Overcoming Hutber’s Law

Hutber’s law* states that progress doesn’t necessarily mean improvement and indeed means deterioration. How often is this proved correct? We can all cite an example when a perceived advance or change in the name of progress has not brought about improvement, especially to quality of life.
One of the interesting parts of my job working in strategy is looking at how future progress and change is going to bring improvements, either to our customers or our bottom line, the ideal solution is when both the customer experience and the bottom line is improved. Recently I have been taking a look at future innovations and technology changes in the mobile industry and in the wider industry.

Last week as part of this, I had the opportunity to visit the BT innovation centre at their research labs in Ipswich where they collect, investigate and promote innovation in technology.

Amongst the innovations on display was 4K TV with actual 4K content, being the proud owner of a 15 year old Sony CRT, the difference in quality and picture depth was impressive.  A word of warning though, make sure when the time comes you have the right cables……

Also there was a demonstration of the Double Robotics iPad based TeleCommuter, enabling a remote user to power and move the iPad on a segway around the room.  (not sure how it opens doors though!)

Whilst Britons are well rehearsed in queuing , the Q Less demo @ BT innovation centre showed a way of making that experience a less time consuming activity.

However for me and of particular interest in how technology and innovation can make a difference for good was in the area of Telehealth & Telecare, represented by the graphic below courtesy of ecnmag.com .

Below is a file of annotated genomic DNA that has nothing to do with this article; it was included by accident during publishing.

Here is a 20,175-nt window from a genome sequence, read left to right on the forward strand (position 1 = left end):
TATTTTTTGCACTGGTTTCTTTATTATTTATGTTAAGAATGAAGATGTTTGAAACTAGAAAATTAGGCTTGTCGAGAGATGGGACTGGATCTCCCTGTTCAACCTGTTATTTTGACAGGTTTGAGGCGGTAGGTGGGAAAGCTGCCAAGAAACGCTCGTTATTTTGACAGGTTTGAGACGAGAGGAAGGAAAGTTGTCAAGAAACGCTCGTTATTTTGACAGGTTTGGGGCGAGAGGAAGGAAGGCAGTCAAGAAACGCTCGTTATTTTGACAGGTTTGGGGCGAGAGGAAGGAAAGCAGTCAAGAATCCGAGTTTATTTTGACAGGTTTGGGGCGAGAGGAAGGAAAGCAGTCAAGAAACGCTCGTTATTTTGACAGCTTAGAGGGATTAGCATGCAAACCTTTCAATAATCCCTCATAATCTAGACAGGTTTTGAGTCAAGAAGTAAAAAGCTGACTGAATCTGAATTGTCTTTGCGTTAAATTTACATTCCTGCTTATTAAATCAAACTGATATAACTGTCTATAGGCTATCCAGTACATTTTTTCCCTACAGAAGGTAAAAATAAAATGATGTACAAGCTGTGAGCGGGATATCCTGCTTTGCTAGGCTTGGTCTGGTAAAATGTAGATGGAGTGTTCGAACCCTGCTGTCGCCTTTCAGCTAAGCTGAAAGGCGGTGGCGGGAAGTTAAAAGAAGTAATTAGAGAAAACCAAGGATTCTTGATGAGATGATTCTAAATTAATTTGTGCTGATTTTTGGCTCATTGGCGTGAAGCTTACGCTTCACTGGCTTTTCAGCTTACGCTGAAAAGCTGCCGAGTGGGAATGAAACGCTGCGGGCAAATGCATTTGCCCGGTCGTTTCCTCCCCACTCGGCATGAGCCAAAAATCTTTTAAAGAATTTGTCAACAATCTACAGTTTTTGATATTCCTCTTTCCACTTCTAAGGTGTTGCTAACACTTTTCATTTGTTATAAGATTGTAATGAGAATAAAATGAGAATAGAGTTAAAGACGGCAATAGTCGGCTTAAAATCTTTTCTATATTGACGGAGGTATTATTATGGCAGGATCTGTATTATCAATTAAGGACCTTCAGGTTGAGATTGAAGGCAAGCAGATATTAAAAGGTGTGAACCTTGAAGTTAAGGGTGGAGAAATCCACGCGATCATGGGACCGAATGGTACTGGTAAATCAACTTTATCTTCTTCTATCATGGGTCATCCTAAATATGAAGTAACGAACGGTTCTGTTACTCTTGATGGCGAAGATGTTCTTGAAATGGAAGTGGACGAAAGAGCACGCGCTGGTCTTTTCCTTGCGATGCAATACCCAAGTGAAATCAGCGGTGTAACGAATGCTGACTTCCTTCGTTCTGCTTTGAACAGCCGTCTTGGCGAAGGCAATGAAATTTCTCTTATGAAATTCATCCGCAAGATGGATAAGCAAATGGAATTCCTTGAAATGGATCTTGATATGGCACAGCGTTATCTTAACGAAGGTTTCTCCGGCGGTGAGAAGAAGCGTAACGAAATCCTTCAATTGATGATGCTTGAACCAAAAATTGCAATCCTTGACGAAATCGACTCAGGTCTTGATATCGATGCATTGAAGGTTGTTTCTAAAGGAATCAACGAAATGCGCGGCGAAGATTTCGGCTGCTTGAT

Basic Telehealth, Copyright – ecnmag.com


Telecare is defined by the UK Department of Health as Personal and Environmental Sensors in the home that enable people to remain safe and independent in their own home for longer.

Telehealth on the other hand is slightly different and is defined as Electronic sensor or equipment that monitors vital health signs remotely for example, in ones home or on the move.  These readings are automatically transmitted to an appropriately trained professional who can monitor the results and make decisions about potential interventions in real time without the patient needing to attend a clinic.

Whilst only a few years old in the development of these services,  this sort of technology has made its way into healthcare across the world and the expansion of mobile connectivity is enabling this reality particularly in the telehealth sector.   In the UK it is estimated that 1.8 million people already make use of telecare or telehealth services and that number is expected to grow as the services mature.  A study in 2012 indicated that up to 3million people in the UK along could benefit from telehealth type services.

In November 2013 the UK government published a department of health brochure on digital health pointing towards the growth expected and the positive results experienced to date.   A copy can be downloaded here (requires Adobe Reader).

So perhaps not all improvement hids a deterioation and hopefully Patrick Hutber isn’t correct in all instances.

*Patrick Hutber, economist and journalist, was city editor for the Sunday Telegraph from 1966 to 1979.  He coined the phase “improvement means deterioration” – an observation that a stated improvement actually hides a deterioration.


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